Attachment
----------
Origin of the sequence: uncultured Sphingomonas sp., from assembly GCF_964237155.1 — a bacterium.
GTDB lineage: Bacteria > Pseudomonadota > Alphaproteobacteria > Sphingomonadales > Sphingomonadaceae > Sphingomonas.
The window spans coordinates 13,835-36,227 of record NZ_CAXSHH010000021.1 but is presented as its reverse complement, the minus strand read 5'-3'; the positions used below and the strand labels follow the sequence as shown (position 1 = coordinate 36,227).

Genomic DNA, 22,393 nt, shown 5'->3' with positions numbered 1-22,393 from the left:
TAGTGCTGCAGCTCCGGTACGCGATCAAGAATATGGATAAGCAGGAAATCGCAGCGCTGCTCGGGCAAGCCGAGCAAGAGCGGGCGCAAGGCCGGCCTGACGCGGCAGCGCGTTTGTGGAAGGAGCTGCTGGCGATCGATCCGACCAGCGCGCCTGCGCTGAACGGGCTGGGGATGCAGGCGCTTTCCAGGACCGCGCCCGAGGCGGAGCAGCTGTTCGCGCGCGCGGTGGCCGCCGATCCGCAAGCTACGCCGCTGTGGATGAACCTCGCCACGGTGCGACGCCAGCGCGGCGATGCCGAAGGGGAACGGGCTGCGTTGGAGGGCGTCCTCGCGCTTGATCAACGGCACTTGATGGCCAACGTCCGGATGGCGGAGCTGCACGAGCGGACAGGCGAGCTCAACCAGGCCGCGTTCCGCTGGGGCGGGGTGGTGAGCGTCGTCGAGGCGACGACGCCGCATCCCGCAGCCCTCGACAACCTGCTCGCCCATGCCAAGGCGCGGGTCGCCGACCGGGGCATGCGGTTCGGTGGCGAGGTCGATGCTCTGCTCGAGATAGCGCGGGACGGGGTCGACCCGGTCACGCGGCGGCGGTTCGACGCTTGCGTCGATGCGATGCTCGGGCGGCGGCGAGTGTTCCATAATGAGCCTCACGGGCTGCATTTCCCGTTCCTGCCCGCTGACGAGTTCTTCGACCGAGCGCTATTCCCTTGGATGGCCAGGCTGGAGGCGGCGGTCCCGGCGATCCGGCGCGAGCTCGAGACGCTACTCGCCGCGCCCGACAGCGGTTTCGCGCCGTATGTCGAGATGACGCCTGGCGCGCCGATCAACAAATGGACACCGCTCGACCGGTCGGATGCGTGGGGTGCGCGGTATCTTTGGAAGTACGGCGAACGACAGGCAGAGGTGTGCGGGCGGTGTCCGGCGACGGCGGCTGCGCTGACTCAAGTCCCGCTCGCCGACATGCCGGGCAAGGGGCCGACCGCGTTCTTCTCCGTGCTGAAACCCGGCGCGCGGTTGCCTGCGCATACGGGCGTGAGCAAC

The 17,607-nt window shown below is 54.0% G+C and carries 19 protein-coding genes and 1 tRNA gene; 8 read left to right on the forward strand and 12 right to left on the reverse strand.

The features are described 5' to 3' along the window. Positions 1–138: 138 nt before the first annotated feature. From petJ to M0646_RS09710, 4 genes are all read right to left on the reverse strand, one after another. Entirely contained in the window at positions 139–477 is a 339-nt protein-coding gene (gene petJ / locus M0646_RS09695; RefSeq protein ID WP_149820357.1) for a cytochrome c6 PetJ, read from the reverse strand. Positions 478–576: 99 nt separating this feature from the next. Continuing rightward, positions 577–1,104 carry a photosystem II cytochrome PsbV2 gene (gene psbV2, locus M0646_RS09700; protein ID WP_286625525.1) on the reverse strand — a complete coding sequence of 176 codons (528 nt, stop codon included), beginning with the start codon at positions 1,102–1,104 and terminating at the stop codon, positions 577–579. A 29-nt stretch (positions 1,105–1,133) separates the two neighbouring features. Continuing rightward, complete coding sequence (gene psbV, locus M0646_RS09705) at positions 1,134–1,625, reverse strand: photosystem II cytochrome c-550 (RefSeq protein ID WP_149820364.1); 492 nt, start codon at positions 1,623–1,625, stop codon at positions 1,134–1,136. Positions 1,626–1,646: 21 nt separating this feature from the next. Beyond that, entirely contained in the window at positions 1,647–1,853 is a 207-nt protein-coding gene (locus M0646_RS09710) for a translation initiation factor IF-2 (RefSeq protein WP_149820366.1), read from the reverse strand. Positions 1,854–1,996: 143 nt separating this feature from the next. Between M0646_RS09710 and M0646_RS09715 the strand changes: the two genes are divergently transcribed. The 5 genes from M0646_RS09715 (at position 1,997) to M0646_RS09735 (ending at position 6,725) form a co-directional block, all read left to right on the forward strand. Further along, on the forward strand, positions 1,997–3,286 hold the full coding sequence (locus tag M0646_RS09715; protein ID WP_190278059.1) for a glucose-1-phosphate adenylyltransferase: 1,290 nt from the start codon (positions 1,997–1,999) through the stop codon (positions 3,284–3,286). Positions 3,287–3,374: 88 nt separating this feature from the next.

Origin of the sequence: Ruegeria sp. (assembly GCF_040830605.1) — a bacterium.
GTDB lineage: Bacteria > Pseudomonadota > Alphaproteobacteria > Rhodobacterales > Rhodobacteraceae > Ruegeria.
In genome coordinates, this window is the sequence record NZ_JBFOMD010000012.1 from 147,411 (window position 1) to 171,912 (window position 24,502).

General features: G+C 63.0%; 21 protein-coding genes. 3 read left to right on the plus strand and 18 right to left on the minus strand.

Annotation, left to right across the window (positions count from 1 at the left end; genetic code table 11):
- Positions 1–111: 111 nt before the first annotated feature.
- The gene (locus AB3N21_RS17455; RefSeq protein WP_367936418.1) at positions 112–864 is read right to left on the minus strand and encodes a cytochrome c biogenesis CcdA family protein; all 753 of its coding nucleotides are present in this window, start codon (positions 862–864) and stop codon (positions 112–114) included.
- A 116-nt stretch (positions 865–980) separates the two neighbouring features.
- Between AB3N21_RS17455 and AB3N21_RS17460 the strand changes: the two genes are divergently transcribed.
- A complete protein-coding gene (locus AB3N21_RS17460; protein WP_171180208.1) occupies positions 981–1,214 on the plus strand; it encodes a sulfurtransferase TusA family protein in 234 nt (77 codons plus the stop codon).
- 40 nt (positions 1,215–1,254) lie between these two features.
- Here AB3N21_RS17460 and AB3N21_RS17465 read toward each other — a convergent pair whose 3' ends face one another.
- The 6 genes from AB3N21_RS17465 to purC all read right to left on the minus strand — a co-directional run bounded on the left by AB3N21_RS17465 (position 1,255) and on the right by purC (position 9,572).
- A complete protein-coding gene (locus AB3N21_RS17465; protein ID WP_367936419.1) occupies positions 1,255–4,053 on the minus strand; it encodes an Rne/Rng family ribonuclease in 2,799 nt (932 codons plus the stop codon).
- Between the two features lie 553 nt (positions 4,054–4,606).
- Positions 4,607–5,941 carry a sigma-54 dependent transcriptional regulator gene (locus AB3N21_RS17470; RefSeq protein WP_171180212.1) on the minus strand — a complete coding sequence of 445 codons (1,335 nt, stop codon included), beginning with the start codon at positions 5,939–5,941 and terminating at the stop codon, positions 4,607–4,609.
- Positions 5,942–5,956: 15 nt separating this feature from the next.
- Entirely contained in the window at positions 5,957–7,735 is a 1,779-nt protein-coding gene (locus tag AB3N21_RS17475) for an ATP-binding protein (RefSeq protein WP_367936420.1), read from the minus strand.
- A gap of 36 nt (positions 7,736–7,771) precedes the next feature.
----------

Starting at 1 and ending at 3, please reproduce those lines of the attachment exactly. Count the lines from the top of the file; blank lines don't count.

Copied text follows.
Origin of the sequence: uncultured Sphingomonas sp., from assembly GCF_964237155.1 — a bacterium.
GTDB lineage: Bacteria > Pseudomonadota > Alphaproteobacteria > Sphingomonadales > Sphingomonadaceae > Sphingomonas.
The window spans coordinates 13,835-36,227 of record NZ_CAXSHH010000021.1 but is presented as its reverse complement, the minus strand read 5'-3'; the positions used below and the strand labels follow the sequence as shown (position 1 = coordinate 36,227).